Of Your Toes

Theodore A. Nichols is an armless man that worked for the FBI. Using only his toes, he typed, drove an unmodified car with an automatic stick shift, pitched softball and did all his own household chores. Many armless individuals have learned to use typewriters and other machines and instruments with the dexterity of their feet alone!

While blindfolded, have an assistant give you familiar objects to feel with your toes and feet for identification. First use the left foot, then the right, then both together. Notice a difference? Using wooden blocks with numbers and letters, discern all the letters and numbers blindfolded, using the toes of one and then the other foot. Next, differentiate with your toes the difference between coarse, medium and fine sandpaper, using each foot. Was your left, or your right foot better able to perceive the tactile differences? Harry Houdini could pick locks with a thin wire and his feet alone!

As an exercise at home in your bare feet, separate and close all your toes. Then move each toe individually in turn as best as you can. Practice flushing the toilet, turning on bath tub faucets and picking up dropped objects or pieces of clothing with your toes alone.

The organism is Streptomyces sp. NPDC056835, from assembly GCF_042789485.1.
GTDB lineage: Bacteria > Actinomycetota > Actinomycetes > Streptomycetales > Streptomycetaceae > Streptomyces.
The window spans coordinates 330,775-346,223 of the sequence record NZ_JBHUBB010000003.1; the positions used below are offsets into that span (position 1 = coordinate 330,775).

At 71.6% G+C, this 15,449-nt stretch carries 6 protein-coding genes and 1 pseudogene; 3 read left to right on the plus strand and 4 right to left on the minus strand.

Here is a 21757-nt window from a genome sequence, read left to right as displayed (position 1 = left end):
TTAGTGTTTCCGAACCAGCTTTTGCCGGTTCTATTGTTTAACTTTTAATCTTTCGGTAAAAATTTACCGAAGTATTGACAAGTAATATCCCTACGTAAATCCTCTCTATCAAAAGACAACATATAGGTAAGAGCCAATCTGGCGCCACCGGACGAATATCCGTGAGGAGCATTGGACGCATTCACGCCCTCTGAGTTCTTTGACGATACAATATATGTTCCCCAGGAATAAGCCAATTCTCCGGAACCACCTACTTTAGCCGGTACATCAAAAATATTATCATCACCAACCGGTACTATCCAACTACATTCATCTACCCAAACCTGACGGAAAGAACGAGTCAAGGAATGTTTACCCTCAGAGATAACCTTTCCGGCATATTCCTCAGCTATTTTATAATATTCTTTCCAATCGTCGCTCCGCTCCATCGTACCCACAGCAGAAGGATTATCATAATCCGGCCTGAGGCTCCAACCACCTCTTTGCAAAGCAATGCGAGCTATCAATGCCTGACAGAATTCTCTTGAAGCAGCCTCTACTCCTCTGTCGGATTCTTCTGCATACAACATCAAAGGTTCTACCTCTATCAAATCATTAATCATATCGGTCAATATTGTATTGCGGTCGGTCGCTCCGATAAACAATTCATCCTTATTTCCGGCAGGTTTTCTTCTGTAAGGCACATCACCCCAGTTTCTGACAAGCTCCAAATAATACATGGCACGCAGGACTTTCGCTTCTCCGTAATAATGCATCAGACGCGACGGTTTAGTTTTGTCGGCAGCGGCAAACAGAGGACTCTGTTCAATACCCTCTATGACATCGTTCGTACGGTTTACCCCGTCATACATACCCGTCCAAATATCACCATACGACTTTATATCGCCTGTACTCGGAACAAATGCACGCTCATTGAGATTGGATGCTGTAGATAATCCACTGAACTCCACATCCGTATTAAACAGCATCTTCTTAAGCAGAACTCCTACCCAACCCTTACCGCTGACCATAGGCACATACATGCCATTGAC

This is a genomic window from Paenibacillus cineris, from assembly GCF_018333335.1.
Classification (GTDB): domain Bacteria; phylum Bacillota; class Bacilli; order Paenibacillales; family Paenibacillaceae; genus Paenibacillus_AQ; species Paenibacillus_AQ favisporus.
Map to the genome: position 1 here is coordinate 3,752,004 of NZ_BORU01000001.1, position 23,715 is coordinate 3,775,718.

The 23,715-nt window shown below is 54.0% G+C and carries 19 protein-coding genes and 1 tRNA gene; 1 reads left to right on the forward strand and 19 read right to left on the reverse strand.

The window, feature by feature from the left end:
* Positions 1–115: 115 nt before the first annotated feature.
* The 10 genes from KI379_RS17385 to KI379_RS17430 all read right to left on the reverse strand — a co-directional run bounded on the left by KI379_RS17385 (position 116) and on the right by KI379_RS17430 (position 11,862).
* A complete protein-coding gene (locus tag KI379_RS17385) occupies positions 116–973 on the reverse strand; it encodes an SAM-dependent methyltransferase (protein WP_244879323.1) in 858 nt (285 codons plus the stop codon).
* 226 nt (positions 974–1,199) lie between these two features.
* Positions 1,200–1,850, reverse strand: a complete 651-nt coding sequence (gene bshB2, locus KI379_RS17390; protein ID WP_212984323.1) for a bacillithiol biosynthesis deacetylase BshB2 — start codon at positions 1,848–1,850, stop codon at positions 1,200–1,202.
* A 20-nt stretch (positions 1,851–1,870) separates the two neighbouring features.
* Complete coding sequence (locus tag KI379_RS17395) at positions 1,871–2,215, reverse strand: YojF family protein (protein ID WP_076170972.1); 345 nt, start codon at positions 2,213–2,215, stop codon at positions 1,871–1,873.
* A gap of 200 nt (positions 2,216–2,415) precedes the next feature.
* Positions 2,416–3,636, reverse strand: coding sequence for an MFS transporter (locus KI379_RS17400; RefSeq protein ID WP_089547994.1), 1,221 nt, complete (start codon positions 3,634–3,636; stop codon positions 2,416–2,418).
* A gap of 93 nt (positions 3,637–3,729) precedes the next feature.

Remember that all the sensory input from these exercises is bringing about changes in your brain. It's being developed in areas not normally used extensively. Such new connective pathways make additional learning easier and life more interesting, because your body/mind combination is becoming more consciously controllable.

Baseball For Boys

Baseball For Boys

Since World War II, there has been a tremendous change in the makeup and direction of kid baseball, as it is called. Adults, showing an unprecedented interest in the activity, have initiated and developed programs in thousands of towns across the United States programs that providebr wholesome recreation for millions of youngsters and are often a source of pride and joy to the community in which they exist.

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